HomePoliticsEditor's Memo: Sadc has neither bark nor bite

Editor’s Memo: Sadc has neither bark nor bite

IT is now apparent that Sadc and its facilitator in the Zimbabwe political negotiations, South African President Jacob Zuma, do not have teeth that bite and even have difficulty barking.

And besides Sadc and Zuma, President Robert Mugabe, Prime Minister Morgan Tsvangirai and his deputy Arthur Mutambara have betrayed Zimbabweans by failing to discharge their mandate to heal the nation and take charge of its social development.
The regional bloc at its summit in Namibia last month gave a 30-day deadline to Mugabe, Tsvangirai and Mutambara to resolve outstanding issues in the global political agreement (GPA) signed two years ago.
The deadline expired last Wednesday with no movement whatsoever towards the resolution of the sticking points – the rehiring of central bank czar Gideon Gono, appointment of Attorney-General Johannes Tomana and the swearing in of MDC-T treasurer Roy Bennett as Deputy Agriculture minister. Sadly, Sadc and Zuma have been mum on this development.
This is the second time such a deadline had been imposed on the principals by Sadc and not followed through.
In October 2009, Tsvangirai’s MDC-T disengaged from government, forcing Sadc’s Organ on Politics, Defence and Security Cooperation to hurriedly convene a meeting in Maputo, where the political protagonists were given 30 days to deal with a litany of outstanding issues. The deadline came and went without any resolution. Meanwhile Sadc and Zuma remained silent.
It is this failure by Sadc to deal decisively with the Zimbabwe situation that has rendered the bloc, in the eyes of many, as next to useless. Sadc clearly does not have much leverage over the three principals, especially Mugabe, and as such it would help matters for the bloc to admit its failure and escalate the Zimbabwe case by referring it to the African Union (AU).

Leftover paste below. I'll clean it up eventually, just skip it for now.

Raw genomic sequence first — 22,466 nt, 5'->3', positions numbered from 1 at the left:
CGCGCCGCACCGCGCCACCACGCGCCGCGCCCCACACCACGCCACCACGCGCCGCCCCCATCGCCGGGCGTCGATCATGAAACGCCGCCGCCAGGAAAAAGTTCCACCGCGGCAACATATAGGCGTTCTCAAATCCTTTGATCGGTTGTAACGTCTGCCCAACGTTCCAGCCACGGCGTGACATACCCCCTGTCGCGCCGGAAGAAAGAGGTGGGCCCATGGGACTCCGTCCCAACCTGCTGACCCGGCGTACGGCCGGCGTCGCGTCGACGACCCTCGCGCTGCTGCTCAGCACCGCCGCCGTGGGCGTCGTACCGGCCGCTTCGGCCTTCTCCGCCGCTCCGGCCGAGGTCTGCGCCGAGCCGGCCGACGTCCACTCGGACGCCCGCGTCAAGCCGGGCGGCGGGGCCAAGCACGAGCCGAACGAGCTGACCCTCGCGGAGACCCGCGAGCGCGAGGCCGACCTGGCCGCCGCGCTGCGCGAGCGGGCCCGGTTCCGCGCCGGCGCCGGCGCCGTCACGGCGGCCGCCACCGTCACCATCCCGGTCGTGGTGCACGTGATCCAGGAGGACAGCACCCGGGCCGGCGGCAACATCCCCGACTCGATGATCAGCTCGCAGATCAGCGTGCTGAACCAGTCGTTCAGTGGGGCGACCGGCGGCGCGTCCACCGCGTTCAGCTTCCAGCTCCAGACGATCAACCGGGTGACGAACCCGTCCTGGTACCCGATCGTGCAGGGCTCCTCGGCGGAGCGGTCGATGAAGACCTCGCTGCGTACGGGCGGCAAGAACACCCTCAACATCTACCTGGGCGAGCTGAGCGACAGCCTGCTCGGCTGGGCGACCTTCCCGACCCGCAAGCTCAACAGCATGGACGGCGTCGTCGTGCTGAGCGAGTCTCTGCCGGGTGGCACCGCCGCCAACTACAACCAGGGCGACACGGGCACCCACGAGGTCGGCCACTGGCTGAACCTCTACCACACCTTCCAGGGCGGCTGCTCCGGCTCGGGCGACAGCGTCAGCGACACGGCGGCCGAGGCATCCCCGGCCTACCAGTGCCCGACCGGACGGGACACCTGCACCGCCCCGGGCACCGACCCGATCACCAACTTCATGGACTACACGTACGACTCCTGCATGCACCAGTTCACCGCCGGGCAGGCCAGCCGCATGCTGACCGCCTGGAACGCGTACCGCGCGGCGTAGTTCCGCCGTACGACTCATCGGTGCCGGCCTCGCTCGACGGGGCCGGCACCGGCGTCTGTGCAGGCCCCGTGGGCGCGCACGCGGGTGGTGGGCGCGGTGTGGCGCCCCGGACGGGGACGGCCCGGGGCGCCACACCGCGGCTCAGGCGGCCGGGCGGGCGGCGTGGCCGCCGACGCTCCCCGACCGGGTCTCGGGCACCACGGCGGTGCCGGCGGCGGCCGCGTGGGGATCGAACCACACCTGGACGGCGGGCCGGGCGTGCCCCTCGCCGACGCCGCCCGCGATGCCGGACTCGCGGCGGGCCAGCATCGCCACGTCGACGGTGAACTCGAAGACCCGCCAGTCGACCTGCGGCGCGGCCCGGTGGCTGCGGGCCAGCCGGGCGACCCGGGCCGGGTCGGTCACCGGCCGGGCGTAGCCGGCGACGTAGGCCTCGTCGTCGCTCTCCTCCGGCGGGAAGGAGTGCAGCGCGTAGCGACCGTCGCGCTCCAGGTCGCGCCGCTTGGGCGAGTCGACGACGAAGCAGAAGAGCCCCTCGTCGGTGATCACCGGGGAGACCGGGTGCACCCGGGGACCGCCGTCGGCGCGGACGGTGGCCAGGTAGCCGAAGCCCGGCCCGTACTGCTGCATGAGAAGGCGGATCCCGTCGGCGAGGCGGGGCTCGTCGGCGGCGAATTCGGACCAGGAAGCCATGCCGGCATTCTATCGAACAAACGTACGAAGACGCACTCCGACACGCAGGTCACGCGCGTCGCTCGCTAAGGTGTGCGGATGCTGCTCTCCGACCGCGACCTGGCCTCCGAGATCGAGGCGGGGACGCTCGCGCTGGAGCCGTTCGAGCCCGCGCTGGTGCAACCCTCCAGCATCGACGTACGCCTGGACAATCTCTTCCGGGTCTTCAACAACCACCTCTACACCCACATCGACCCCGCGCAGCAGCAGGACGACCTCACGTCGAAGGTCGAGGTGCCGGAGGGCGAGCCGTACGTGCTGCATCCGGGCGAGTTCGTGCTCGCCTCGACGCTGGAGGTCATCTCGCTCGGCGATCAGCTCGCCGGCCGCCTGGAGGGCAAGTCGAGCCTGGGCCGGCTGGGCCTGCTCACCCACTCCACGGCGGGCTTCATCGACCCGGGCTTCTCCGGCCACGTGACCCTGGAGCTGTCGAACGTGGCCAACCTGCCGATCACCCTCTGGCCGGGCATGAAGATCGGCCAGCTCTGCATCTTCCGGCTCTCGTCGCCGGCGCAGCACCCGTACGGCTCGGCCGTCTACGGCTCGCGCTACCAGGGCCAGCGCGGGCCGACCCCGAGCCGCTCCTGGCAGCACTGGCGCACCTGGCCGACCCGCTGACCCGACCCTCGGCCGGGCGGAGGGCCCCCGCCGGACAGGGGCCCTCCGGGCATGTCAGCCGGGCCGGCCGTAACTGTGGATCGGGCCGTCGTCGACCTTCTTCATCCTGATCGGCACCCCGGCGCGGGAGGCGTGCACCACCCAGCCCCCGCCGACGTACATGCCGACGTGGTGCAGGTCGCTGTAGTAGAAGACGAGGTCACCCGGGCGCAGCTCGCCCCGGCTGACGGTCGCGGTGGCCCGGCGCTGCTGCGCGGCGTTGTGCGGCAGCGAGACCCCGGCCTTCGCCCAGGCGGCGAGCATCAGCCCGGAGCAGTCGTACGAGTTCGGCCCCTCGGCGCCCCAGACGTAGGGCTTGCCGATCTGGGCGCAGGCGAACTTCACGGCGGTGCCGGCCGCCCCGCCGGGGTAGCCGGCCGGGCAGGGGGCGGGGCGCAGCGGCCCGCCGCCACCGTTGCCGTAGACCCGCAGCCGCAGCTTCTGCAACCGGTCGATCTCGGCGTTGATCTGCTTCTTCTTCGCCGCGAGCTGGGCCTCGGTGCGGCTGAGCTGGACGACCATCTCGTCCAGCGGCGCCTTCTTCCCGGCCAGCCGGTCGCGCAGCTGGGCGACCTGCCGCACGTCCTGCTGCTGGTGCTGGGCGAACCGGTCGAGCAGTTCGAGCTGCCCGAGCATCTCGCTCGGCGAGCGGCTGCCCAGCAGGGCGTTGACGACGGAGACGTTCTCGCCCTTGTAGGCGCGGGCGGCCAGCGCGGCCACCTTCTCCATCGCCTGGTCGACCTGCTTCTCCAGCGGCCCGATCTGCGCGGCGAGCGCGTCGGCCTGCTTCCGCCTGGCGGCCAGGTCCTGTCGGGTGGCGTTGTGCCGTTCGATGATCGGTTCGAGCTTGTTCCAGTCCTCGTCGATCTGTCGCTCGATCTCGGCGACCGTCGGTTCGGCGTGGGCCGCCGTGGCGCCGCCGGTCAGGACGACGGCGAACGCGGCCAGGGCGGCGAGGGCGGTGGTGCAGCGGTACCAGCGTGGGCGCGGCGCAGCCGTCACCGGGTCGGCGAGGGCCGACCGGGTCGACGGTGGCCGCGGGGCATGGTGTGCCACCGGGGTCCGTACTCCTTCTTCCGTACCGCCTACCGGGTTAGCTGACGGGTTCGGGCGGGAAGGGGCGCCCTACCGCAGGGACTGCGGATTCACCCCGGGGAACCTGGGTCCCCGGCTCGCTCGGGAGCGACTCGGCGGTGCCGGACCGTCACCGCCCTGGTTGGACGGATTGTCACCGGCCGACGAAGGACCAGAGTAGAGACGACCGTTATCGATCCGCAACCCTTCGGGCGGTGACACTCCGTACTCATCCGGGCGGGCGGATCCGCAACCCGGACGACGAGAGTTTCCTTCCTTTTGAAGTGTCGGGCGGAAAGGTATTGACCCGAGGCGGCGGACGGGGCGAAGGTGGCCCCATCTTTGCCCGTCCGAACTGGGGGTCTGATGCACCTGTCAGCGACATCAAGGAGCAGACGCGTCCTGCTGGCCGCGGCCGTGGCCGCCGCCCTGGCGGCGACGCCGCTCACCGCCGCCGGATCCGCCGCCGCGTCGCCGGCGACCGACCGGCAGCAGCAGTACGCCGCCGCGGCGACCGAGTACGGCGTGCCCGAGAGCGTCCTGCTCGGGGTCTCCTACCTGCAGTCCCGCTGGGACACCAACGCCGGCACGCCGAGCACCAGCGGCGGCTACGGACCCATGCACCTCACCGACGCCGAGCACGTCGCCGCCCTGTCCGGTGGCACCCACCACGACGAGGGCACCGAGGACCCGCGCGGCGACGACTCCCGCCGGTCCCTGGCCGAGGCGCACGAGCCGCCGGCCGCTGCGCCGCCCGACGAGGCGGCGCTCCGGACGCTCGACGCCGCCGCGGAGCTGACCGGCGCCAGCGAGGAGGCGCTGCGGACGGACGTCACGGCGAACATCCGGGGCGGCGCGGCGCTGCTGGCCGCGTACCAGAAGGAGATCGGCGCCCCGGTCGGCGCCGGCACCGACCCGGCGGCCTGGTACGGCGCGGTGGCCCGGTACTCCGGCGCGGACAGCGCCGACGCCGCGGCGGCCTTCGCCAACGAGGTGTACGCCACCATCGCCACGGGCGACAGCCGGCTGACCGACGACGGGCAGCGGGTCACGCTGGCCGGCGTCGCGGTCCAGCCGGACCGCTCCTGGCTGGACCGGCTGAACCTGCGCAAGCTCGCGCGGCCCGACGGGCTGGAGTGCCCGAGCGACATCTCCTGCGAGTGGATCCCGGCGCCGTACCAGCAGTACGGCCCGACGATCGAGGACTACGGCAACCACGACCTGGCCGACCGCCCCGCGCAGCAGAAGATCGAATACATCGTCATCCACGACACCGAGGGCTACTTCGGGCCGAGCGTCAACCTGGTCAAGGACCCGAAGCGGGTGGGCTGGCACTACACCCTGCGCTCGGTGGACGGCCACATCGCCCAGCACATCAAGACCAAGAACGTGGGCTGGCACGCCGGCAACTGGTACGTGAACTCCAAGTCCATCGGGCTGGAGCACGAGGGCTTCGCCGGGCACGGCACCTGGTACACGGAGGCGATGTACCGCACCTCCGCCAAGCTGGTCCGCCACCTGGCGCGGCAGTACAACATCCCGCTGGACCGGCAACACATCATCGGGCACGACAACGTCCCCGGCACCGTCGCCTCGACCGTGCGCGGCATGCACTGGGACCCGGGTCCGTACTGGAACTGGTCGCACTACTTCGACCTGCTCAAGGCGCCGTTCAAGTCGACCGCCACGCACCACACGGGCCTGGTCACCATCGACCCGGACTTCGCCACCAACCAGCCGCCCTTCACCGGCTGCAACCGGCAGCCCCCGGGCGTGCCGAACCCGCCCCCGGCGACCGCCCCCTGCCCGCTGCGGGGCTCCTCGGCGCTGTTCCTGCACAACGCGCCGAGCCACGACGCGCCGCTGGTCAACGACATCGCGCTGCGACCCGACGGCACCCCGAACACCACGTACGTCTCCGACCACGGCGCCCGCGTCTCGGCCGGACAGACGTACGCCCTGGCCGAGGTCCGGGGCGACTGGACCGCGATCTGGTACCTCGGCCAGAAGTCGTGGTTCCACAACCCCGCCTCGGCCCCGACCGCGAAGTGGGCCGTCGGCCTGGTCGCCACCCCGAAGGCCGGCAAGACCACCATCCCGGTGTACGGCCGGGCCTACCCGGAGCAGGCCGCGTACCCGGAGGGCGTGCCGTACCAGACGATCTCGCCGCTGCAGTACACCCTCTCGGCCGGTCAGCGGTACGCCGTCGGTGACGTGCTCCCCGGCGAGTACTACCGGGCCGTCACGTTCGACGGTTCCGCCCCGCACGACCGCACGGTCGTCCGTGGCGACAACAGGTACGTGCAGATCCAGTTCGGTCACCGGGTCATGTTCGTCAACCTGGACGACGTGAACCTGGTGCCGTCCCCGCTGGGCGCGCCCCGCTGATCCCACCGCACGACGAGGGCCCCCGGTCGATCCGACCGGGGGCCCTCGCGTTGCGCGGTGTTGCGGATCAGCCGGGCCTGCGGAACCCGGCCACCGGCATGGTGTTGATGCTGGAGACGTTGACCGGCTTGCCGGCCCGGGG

The AU, a joint guarantor of the GPA with Sadc, should be allowed to come in and try to resolve the outstanding issues because Zuma and the regional bloc have feared to confront one of their own and have failed to address critical regional issues to the disadvantage of the nation!
Sadc has failed to be firm, especially with Mugabe, by demanding a resolution to the outstanding issues so that the work to rebuild the country continues in earnest. They should have been speaking loudly against the resurgence of politically-motivated violence during the constitution-making process. There is no need on the part of the regional bloc to treat the principals with kid-gloves. They need to commit to what they signed up to.
Mugabe, Tsvangirai and Mutambara have betrayed the nation by failing to meet within the 30-day Sadc deadline to resolve the outstanding issues –– the reason being that Mutambara was abroad. Of what benefit was Mutambara’s trip to the country considering that this impasse is threatening the very existence of the inclusive government? Must we put these issues on ice every time the deputy premier goes overseas?
The violence in Harare at the weekend during the constitution-making process outreach programmes has exposed the farce that we call national healing.
Last week Tsvangirai said national healing should take place after fresh elections.
He should be reminded that any process of national healing should involve unearthing the nefarious activities of those with whom he is presently sharing power. At present they are instilling fear of retribution if people express their views openly.
On the other hand, he should also note that victims of political violence, as we disclose this week, are yearning for recognition and acknowledgement of the wrongs done to them.  Ultimately he will not be able to please everybody at the same time.
In his attempt to play politics, he assumes that what people need most is change in political leadership and that when that is achieved, other issues, such as national healing can be done. But in doing so he may be underestimating the residual bitterness among the victims, many of whom are his supporters. Also he probably doesn’t realise that those resisting change will not take his statements seriously because they know they will be targeted once they lose power.
So trying to please them by suggesting that national healing is suspended until after the election does not really achieve much. Far better in our view is to stick to principle and insist on the need for national healing and everything that it entails.

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